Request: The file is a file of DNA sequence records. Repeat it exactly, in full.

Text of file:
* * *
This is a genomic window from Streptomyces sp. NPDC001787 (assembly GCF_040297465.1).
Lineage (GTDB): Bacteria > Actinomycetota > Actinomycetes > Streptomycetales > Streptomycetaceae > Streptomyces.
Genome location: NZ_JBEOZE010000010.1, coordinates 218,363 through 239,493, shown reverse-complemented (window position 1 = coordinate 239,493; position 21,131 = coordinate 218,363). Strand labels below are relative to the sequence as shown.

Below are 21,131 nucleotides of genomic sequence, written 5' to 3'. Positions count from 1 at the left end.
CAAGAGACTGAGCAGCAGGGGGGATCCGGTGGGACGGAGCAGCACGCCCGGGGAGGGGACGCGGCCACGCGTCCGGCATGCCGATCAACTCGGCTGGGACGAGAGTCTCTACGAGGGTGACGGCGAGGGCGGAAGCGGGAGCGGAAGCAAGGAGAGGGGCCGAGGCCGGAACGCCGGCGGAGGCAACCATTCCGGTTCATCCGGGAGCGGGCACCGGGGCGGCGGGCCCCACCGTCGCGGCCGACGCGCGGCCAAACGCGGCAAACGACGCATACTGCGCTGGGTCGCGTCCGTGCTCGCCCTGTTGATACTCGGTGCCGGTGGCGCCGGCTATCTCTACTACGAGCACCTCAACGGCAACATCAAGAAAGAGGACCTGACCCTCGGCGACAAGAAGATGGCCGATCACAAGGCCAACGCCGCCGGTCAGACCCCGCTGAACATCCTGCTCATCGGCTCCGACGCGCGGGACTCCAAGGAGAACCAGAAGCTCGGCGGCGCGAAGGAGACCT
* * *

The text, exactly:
This is a genomic window from Streptomyces sp. NPDC001787 (assembly GCF_040297465.1).
Lineage (GTDB): Bacteria > Actinomycetota > Actinomycetes > Streptomycetales > Streptomycetaceae > Streptomyces.
Genome location: NZ_JBEOZE010000010.1, coordinates 218,363 through 239,493, shown reverse-complemented (window position 1 = coordinate 239,493; position 21,131 = coordinate 218,363). Strand labels below are relative to the sequence as shown.

Below are 21,131 nucleotides of genomic sequence, written 5' to 3'. Positions count from 1 at the left end.
CAAGAGACTGAGCAGCAGGGGGGATCCGGTGGGACGGAGCAGCACGCCCGGGGAGGGGACGCGGCCACGCGTCCGGCATGCCGATCAACTCGGCTGGGACGAGAGTCTCTACGAGGGTGACGGCGAGGGCGGAAGCGGGAGCGGAAGCAAGGAGAGGGGCCGAGGCCGGAACGCCGGCGGAGGCAACCATTCCGGTTCATCCGGGAGCGGGCACCGGGGCGGCGGGCCCCACCGTCGCGGCCGACGCGCGGCCAAACGCGGCAAACGACGCATACTGCGCTGGGTCGCGTCCGTGCTCGCCCTGTTGATACTCGGTGCCGGTGGCGCCGGCTATCTCTACTACGAGCACCTCAACGGCAACATCAAGAAAGAGGACCTGACCCTCGGCGACAAGAAGATGGCCGATCACAAGGCCAACGCCGCCGGTCAGACCCCGCTGAACATCCTGCTCATCGGCTCCGACGCGCGGGACTCCAAGGAGAACCAGAAGCTCGGCGGCGCGAAGGAGACCT